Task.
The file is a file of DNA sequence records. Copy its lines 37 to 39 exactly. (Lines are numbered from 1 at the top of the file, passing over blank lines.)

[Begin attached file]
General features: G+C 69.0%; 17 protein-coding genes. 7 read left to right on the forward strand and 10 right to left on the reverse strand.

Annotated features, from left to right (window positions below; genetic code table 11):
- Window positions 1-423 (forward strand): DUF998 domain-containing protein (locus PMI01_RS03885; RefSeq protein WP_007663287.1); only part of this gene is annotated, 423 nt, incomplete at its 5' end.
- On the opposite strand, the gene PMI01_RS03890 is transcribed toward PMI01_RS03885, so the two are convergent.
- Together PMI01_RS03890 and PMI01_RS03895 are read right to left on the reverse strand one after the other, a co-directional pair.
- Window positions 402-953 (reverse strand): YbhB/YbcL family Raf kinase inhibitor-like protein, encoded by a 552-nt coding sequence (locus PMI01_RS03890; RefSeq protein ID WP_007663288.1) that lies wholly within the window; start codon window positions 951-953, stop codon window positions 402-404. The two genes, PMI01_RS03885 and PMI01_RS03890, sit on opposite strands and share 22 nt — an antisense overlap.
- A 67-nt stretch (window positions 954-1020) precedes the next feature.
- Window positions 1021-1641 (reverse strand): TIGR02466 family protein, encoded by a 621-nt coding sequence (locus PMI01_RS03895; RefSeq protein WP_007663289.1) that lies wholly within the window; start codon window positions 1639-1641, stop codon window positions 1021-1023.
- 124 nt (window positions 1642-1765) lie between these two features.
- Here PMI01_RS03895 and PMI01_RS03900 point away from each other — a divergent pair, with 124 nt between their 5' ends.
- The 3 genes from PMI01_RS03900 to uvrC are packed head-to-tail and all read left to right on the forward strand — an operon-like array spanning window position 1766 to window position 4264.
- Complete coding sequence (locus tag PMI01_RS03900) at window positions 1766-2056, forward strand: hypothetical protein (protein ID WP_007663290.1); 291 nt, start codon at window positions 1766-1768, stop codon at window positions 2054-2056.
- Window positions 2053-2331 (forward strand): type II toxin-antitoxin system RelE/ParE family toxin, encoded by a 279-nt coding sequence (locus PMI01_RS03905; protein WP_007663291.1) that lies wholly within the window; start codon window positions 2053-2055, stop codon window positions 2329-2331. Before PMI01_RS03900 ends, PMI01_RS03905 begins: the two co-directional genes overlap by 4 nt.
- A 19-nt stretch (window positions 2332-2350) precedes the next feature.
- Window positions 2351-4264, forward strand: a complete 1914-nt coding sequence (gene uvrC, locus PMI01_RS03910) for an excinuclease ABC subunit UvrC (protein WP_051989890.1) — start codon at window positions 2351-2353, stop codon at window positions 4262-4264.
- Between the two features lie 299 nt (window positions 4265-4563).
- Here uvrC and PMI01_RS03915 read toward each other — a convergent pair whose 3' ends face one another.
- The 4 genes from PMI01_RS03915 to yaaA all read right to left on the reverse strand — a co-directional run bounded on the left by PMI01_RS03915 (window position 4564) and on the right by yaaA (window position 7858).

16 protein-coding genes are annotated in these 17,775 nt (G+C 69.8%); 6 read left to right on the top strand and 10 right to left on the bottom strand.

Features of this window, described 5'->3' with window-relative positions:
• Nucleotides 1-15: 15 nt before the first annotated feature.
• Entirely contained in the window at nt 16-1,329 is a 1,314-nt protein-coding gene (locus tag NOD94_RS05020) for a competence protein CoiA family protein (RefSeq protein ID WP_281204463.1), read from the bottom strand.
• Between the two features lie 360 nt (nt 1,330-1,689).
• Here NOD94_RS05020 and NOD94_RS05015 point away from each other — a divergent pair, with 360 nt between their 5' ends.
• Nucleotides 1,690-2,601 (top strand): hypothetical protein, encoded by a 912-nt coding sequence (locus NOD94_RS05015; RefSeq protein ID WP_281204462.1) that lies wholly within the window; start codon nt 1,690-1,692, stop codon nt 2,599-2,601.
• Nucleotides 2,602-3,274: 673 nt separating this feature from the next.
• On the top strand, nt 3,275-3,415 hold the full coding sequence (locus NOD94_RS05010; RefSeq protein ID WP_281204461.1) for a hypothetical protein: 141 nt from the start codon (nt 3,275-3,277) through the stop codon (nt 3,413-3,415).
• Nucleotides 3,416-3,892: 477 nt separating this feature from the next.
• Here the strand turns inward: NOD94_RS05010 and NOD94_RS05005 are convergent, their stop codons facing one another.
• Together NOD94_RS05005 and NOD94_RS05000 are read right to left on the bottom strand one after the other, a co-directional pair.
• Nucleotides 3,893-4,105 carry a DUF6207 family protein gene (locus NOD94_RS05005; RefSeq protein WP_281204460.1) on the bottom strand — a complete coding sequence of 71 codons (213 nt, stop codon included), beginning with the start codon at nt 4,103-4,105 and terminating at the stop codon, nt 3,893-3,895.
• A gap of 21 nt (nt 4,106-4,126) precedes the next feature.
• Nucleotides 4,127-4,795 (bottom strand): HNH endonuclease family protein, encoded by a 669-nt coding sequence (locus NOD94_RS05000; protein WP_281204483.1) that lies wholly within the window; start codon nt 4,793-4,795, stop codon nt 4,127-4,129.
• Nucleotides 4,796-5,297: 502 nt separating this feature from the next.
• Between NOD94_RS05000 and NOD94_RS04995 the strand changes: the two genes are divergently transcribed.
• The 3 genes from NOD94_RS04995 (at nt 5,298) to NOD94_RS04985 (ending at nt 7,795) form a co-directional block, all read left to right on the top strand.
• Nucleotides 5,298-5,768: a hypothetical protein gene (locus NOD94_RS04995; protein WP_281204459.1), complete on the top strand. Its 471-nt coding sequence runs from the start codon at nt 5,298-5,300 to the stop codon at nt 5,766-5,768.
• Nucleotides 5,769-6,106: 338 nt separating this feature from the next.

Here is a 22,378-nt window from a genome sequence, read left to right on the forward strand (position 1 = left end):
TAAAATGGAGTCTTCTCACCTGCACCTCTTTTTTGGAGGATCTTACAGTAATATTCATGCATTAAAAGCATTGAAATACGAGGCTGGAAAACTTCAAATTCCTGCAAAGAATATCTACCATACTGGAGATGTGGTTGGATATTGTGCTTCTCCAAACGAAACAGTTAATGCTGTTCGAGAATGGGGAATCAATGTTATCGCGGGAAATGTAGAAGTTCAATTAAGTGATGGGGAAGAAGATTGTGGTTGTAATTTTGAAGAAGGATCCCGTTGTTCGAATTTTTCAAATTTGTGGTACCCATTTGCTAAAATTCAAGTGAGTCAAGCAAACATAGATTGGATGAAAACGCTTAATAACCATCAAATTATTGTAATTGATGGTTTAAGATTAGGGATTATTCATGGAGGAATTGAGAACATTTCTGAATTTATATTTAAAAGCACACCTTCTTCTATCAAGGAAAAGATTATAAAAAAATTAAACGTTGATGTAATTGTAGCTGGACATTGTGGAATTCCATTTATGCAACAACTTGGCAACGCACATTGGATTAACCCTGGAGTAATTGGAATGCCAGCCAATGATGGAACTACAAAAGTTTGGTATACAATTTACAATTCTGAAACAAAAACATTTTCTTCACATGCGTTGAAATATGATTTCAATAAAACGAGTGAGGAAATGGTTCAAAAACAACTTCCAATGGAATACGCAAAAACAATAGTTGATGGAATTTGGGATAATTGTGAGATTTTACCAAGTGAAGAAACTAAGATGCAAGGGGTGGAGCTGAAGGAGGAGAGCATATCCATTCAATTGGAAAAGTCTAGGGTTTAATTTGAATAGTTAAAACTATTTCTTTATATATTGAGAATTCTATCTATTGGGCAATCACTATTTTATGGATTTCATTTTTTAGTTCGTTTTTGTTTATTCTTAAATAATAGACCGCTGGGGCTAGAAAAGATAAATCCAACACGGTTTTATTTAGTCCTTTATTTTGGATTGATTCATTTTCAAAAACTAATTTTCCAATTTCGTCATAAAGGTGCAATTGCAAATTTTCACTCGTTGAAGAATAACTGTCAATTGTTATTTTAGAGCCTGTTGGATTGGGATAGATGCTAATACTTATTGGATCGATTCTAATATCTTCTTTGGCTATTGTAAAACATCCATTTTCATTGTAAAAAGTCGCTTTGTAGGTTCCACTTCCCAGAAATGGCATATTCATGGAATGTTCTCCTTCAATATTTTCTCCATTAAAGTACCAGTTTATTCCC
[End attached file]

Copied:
• Nucleotides 5,298-5,768: a hypothetical protein gene (locus NOD94_RS04995; protein WP_281204459.1), complete on the top strand. Its 471-nt coding sequence runs from the start codon at nt 5,298-5,300 to the stop codon at nt 5,766-5,768.
• Nucleotides 5,769-6,106: 338 nt separating this feature from the next.

Here is a 22,378-nt window from a genome sequence, read left to right on the forward strand (position 1 = left end):